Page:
No wonder that - in the cases of most brands that have just dip their toes in the eCommerce pool - shifting to so-called mCommerce seems overwhelming. And yet, with a not-too-subtle poke from Google, there is now no other way. 

The current competitive gap will widen between brands that provide a great mobile experience and those who don’t. And so brands need to take the speed-related issues deadly seriously in order to win customer loyalty.

It has never been easier for a consumer to abandon in favor of more personalized customer service, an app with higher self-service utility value, and crucially, a better mobile experience.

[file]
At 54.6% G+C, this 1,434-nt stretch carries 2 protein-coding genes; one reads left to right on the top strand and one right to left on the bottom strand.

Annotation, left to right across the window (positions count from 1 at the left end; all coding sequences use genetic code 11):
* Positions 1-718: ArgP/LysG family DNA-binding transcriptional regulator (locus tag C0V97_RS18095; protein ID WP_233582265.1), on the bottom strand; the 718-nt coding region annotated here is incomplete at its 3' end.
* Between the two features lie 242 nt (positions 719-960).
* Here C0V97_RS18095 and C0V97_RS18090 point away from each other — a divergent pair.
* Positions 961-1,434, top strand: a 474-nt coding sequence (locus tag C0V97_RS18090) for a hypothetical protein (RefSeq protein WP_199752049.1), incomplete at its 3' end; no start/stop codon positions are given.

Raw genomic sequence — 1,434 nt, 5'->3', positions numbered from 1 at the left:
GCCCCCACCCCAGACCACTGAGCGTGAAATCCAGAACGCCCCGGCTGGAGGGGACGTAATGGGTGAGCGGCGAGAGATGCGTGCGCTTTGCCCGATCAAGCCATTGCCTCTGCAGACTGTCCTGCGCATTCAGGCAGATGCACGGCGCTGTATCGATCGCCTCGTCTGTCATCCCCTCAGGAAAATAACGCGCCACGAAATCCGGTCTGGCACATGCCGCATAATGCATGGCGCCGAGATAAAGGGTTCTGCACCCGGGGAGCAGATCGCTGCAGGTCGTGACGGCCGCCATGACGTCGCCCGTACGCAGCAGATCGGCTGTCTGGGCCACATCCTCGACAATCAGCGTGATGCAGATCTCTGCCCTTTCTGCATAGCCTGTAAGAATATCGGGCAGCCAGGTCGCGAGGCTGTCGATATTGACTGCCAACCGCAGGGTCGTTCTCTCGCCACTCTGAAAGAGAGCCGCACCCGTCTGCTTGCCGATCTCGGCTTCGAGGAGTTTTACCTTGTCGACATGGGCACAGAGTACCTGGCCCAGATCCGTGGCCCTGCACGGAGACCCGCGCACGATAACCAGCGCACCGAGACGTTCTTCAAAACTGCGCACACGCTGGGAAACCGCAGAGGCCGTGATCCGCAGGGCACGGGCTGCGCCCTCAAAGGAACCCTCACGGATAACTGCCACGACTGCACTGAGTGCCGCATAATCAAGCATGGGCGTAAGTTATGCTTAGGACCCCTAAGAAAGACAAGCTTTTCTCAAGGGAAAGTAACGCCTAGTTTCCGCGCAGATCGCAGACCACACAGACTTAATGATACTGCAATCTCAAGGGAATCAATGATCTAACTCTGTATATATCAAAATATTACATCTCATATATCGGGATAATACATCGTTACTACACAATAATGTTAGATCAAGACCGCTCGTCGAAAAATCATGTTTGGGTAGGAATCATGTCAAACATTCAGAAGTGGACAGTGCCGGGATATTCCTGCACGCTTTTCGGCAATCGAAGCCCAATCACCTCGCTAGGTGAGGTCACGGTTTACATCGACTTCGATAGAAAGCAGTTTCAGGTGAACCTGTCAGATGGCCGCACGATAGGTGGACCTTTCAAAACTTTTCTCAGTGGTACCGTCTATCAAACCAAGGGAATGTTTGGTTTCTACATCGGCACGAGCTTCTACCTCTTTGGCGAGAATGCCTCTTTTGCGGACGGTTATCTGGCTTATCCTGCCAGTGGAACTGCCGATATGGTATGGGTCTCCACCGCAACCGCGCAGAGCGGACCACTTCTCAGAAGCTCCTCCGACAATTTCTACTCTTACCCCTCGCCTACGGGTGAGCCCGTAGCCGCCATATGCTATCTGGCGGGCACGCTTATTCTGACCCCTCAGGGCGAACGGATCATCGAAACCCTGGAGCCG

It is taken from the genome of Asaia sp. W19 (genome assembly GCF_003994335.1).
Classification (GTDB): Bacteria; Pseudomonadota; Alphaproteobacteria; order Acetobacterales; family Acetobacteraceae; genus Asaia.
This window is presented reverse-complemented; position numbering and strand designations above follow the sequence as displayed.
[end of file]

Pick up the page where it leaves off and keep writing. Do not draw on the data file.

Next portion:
Deloitte, “Milliseconds make millions”

According to a study quoted in the Deloitte report, 70% of consumers admit that page speed impacts their willingness to buy from an online retailer in the US. Latency is the number one reason why consumers decide to abandon mobile sites, with 10% blaming slow downloads as a reason for not purchasing. Google’s data proves that even the tiniest fraction of a second in page load can significantly change customer focus and interaction. 

As page load times go from… The probability of bounce increases, according Deloitte, by:

Of course, site speed is not the only one thing mobile users expect. They want their entire journey to be seamless and intuitive. And with lagging loading times, there is no foundation on which to provide acceptable UX. 

Key takeaways from Deloitte’s report: